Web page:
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Emergency Tax in Ireland: Emergency Tax Explained

Paying Emergency Tax in Ireland? 

No one wants to pay more tax than they need to. Sometimes though, when you start a new job, your employer needs to apply temporary emergency tax rates to your income.

But how can you stop emergency tax? Who pays it? And how can you get a refund? To help you fully understand emergency tax and claim it back, our in-house experts have answered some of the most frequently asked questions. So, let’s dive in.


Who Pays Emergency Tax in Ireland?

And more simply, what is Emergency Tax in Ireland? Well, emergency tax in Ireland is a tax paid by individuals who start a new or change jobs, and their new employer does not have all the necessary information to calculate the correct tax deductions. When emergency tax is triggered, income tax and Universal Social Charge (USC) are deducted at higher rates temporarily, which results in a lower net wage for the affected individual.


Why Was I Emergency Taxed?

If you have just started a new job or have recently changed jobs, you may find that you are being taxed on an emergency basis. Your earnings may be significantly lower during this period, which can be frustrating.

If this is the case, there is no need to worry — you can easily get an emergency tax rebate. However, you should address the situation as soon as possible. 


When is Emergency Taxation Applied?

Emergency tax is applied by your employer when:

  • You have not provide your PPS number to your new employer
  • You have not registered your job with the Revenue Commissioners.

If either of these two tasks have not been completed, your income will be subject to emergency tax.


How Much is Emergency Tax in Ireland? 

How much emergency tax you pay depends on what type of information is missing.

If your employer has your PPS number but the job is not registered with the Revenue Commissioners, this affects your income tax. For the first 4 weeks, you will be taxed at the standard rate of 20% up to the limit of your rate band. Any income above this is taxed at the higher rate of 40%. After the first 4 weeks, if your job remains unregistered, your entire income will be taxed at the higher rate of 40%.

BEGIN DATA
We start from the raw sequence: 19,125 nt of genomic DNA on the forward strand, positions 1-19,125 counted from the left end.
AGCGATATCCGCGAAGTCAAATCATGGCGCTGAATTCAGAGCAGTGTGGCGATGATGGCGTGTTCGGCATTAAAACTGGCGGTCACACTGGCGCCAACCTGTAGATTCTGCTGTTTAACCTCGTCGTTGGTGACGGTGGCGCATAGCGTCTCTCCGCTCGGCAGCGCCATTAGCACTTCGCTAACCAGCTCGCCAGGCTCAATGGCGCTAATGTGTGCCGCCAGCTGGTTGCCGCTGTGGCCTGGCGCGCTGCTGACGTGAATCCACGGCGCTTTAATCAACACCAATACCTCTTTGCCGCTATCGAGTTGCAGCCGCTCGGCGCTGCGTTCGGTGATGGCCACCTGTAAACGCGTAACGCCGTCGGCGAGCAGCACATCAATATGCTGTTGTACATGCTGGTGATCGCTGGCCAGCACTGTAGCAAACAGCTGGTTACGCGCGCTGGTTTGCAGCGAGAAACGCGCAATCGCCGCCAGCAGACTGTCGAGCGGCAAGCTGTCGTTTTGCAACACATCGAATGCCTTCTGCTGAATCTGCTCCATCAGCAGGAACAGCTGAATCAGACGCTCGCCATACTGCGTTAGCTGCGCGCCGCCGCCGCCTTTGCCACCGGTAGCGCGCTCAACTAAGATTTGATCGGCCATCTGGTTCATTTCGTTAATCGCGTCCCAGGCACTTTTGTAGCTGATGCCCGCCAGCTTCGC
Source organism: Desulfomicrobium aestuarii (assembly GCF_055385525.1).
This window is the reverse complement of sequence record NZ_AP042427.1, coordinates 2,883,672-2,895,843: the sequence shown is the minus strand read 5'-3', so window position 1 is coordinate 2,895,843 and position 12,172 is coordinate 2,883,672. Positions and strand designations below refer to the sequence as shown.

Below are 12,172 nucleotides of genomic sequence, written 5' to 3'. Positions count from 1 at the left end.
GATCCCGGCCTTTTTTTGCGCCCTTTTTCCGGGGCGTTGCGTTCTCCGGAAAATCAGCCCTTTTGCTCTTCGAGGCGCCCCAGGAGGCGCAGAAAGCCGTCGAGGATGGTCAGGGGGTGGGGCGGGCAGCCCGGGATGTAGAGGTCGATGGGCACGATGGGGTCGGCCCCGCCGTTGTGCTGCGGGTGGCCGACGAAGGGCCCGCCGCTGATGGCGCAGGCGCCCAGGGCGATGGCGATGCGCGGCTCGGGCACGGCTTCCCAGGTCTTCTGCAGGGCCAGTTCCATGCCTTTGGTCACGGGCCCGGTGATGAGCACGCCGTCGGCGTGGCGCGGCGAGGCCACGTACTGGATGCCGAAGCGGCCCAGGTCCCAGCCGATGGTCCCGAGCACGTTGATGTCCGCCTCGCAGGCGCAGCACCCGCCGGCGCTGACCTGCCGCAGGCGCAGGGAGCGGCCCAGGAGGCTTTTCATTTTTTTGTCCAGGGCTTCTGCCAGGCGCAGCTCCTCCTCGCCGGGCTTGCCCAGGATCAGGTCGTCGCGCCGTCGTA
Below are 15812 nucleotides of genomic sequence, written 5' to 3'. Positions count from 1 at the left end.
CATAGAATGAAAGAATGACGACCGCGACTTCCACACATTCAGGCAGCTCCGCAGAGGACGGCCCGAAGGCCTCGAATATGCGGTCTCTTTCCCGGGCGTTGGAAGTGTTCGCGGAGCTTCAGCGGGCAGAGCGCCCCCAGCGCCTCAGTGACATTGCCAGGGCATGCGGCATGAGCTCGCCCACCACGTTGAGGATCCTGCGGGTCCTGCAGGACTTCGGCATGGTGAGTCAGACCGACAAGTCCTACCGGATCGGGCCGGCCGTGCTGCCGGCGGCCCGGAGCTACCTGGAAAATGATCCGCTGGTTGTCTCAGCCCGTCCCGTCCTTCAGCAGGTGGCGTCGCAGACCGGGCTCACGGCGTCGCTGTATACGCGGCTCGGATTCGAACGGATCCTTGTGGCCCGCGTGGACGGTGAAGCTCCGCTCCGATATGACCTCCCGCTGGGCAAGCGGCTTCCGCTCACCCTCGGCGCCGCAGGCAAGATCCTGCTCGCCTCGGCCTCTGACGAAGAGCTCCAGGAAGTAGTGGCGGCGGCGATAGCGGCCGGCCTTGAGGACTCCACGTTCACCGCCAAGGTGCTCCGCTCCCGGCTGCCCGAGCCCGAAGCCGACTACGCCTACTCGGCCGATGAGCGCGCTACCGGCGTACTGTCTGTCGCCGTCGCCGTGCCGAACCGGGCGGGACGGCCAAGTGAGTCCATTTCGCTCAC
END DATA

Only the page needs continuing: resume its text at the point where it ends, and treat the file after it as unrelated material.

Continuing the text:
If you have not provided your employer with your PPS number, all your income is taxed at the higher rate of 40% while you are being charged emergency tax.

To determine if you have been subject to emergency tax and the rate you have paid you should review your payslip. 


How Do I Get My Emergency Tax Back?

1. Straight Back through Your Paycheque 

Once you are no longer paying emergency tax, you can get a refund on the amount you have paid. Depending on your employer’s payroll process, you could receive this refund automatically in your paycheque.

2. Using Irish Tax Rebates

If you have left your job before receiving any refund of emergency tax and are currently unemployed, we can claim a tax and USC refund on your behalf. We can also claim refunds on your behalf for emergency tax paid in previous years.


Claim Emergency Tax Back Today!

If you are unsure how to claim back emergency tax or how much you are owed, contact our team of tax experts at Irish Tax Rebates.  

We have the highest average tax rebate in Ireland and the lowest fee. 


Fill out our 60-Second application form today: 

New Customers: Apply here.

Existing Customers: Apply For Additional Rebate 


Still not convinced? Check out our excellent TrustPilot reviews. Remember, no rebate, no fee, no catch!

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